• Weather Adaptation: We take Cityscapes as the source domain and FoggyCityscape as the target domain, and the model is trained on the train set of Cityscapes and FoggyCityscape and evaluated on the validation split of FoggyCityscapes.

  • Syn2Real: We explore the adaptation of Sim10K to Cityscapes, we train the model using all the images of Sim10K and the train split of Cityscapes, and report mAP on the validation split of Cityscapes with “car” category.

  • Scene Adaptation: We use Cityscapes as the source domain dataset and BDD100K containing distinct scenes as a large unlabeled target domain dataset. We evaluate the model on the validation set of BDD100K.

Implementation Details: Following the default setting in SFA [SFA], we adopt Deformable DETR [Deformable-DETR] as base detector, which contains ResNet-50 [Resnet]

backbone pre-trained on ImageNet 

[imagenet], six transformer encoders, six transformer decoders and multiple prediction heads. We adopt Adam [adam] optimizer to update parameters. For Cityscapes to FoggyCityscapes, we first train the model with a learning rate for epochs, then decay the learning rate to for more epochs. And the trade-off parameter is set to . For Sim10K to Cityscapes and Cityscapes to BDD100K, we set the initial learning rate and the trade-off parameter to and respectively. We pre-train models on source data to obtain reliable CAM. All the experiments are conducted using four V100 GPUs with batch size of , i.e., each GPU contains source images and

target images. We implement our method with the PyTorch deep learning framework. The source code of our method will be released soon.

4.2 Results

Method Detector AP on Car
DA-Faster [DA-Faster-RCNN] Faster RCNN 39.0
SCDA [SCDA] 43.0
SWDA [SWDA] 40.1
MAF [MAF] 41.1
HTCN [HTCN] 42.5
SAP [SAP] 44.9
UMT [UMT] 43.1
ViSGA [ViSGA] 49.3
EPM [EPM] FCOS 49.0
KTNet [KTNet] 50.7
SCAN [SCAN] 52.6
SSAL [SSAL] 51.8
Deformable DETR [Deformable-DETR](Source) Deformable DETR 47.4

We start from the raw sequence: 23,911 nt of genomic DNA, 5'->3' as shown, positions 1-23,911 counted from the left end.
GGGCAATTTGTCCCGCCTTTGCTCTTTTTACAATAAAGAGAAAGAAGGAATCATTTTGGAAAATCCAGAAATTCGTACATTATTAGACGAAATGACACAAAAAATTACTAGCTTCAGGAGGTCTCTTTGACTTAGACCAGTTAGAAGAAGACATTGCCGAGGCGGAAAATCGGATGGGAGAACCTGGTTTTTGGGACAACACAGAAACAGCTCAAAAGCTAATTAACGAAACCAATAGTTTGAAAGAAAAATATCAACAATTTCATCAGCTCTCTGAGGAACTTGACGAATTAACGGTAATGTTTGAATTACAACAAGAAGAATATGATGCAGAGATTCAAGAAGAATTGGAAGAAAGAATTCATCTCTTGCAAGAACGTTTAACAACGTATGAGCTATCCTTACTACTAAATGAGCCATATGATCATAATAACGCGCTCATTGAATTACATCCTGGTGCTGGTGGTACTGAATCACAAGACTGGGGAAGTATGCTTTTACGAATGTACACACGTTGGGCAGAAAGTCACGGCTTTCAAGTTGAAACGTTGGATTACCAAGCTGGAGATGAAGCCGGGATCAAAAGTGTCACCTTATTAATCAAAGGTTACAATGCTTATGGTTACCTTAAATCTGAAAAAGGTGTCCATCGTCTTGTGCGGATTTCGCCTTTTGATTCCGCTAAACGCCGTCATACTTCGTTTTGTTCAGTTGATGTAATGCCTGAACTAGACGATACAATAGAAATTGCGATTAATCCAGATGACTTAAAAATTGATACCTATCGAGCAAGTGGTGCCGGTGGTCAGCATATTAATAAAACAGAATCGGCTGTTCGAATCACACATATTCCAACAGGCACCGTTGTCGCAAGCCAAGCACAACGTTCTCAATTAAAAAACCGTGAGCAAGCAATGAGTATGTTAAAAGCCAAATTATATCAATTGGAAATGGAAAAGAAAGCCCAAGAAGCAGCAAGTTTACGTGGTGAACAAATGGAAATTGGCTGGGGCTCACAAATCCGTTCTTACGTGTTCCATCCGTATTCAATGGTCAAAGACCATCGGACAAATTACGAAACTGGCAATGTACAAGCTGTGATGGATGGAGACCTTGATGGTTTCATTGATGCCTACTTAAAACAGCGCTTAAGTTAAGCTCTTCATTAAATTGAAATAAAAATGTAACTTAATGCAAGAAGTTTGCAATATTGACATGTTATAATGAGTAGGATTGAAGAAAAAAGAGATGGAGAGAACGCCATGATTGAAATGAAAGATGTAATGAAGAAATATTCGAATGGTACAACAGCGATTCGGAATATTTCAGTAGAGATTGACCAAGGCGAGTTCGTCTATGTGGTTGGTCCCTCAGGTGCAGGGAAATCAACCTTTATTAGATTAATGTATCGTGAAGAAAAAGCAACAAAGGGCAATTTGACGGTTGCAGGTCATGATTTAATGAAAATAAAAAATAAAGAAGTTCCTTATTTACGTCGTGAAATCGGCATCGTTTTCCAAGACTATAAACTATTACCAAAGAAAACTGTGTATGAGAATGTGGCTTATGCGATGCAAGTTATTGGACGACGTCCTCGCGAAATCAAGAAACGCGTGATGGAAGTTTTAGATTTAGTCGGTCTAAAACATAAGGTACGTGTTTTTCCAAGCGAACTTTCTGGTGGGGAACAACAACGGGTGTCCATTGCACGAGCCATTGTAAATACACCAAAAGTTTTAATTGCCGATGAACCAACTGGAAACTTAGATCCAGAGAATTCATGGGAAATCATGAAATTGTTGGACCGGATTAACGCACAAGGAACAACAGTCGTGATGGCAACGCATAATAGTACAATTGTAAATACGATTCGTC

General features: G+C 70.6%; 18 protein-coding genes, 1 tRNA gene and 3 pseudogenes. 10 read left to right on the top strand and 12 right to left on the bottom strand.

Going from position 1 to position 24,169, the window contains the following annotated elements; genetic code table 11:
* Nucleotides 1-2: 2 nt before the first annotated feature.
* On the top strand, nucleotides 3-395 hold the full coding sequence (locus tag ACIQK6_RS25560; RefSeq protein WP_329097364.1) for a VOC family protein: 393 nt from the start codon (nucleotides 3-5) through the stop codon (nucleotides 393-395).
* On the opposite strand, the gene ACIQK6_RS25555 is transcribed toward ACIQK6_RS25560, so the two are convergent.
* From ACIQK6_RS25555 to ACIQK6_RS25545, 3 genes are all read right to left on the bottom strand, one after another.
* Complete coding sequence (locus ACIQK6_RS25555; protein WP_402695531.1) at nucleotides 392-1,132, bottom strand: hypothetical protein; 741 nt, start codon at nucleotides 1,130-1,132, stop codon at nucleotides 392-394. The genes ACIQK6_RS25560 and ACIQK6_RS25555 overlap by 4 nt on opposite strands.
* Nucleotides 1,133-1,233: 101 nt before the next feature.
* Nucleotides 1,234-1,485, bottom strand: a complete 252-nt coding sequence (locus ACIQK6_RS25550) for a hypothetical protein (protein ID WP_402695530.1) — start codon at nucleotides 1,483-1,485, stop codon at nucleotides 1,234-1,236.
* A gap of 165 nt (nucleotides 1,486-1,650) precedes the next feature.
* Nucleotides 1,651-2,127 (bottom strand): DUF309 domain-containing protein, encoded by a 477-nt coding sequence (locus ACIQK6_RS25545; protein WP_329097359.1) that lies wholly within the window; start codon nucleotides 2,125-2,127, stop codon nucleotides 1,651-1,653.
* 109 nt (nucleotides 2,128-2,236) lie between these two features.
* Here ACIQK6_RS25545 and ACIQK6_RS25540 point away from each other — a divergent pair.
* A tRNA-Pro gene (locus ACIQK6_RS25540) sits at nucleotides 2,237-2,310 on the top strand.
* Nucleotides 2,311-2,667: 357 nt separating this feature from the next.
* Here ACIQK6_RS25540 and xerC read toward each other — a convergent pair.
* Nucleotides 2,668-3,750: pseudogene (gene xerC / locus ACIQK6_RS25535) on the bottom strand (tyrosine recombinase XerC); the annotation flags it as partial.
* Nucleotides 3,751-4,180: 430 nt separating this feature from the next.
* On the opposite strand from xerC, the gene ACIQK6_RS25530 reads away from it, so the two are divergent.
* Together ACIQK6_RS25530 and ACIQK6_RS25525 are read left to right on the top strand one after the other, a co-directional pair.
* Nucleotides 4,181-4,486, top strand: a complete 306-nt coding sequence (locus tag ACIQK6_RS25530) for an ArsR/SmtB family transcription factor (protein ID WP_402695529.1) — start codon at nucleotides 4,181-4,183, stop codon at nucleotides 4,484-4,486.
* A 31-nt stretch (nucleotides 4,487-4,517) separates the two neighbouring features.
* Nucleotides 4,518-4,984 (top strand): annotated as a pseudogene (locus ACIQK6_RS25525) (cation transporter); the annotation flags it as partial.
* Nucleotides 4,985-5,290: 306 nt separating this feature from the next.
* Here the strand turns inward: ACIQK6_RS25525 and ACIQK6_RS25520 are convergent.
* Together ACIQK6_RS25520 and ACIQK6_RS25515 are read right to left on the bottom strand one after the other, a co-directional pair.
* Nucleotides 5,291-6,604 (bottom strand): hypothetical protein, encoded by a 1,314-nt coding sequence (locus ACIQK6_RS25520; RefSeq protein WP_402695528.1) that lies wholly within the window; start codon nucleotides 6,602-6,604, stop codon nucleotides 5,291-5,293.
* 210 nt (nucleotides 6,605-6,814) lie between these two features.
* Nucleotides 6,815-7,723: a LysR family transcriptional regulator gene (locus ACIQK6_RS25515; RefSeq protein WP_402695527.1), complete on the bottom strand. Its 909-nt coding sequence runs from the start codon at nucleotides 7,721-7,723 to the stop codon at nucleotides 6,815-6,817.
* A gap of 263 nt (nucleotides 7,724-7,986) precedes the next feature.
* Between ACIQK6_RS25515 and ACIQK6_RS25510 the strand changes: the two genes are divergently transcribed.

SFA [SFA] 52.6
SSTA (Ours) 57.7
Table 2: Average precisions (%) of different methods on SIM10KCityscapes.
Methods Detector person rider car truck bus mcycle bicycle mAP
Faster R-CNN (Source) Faster RCNN 28.8 25.4 44.1 17.9 16.1 13.9 22.4 24.1
DA-Faster [DA-Faster-RCNN] 28.9 27.4 44.2 19.1 18.0 14.2 22.4 24.9
SWDA [SWDA] 29.5 29.9 44.8 20.2 20.7 15.2 23.1 26.2
SCDA [SCDA] 29.3 29.2 44.4 20.3 19.6 14.8 23.2 25.8
ECR [ECR] 32.8 29.3 45.8 22.7 20.6 14.9 25.5 27.4
FCOS [FCOS] (Source) FCOS 38.6 24.8 54.5 17.2 16.3 15.0 18.3 26.4
EPM [EPM] 39.6 26.8 55.8 18.8 19.1 14.5 20.1 27.8
Deformable DETR [Deformable-DETR] (Source) Deformable DETR 38.4 27.1 56.1 14.6 12.3 16.3 20.7 26.5
SFA [SFA] 40.2 27.6 57.5 19.1 23.4 15.4 19.2 28.9
SSTA (Ours) 39.4 31.9 59.4 16.3 17.7 15.3 26.2 29.5
Table 3: Average precisions (%) of different methods on Cityscapes BDD100K.
Method TA SpaTA SemTA mAP (%)
Deformable DETR [Deformable-DETR] (Source) - - - 28.1 -
Proposed 41.3 13.2
42.5 14.4
43.9 15.8
SSTA 44.9 16.8
Table 4: Ablation studies of SSTA on Cityscapes FoggyCityscapes. TA indicates token alignment.
0.0 0.1 0.5 1.0 1.5 2.0
SSTA 28.1 42.1 44.3 44.9 44.9 44.6
Table 5: Average precisions (%) w.r.t. different values of on Cityscapes FoggyCityscapes.

We conduct extensive experiments and validate the effectiveness of our method by comparing various state-of-the-art CDOD methods, mainly including three kinds of methods: 1) two-stage detector Faster RCNN 2) one-stage detector FCOS, 3) Deformable DETR. For all the methods, we report the results from the original papers. To validate the effectiveness of our proposed method, we also report the results of the Source model where the model is only trained on the source domain and directly evaluated on the target domain.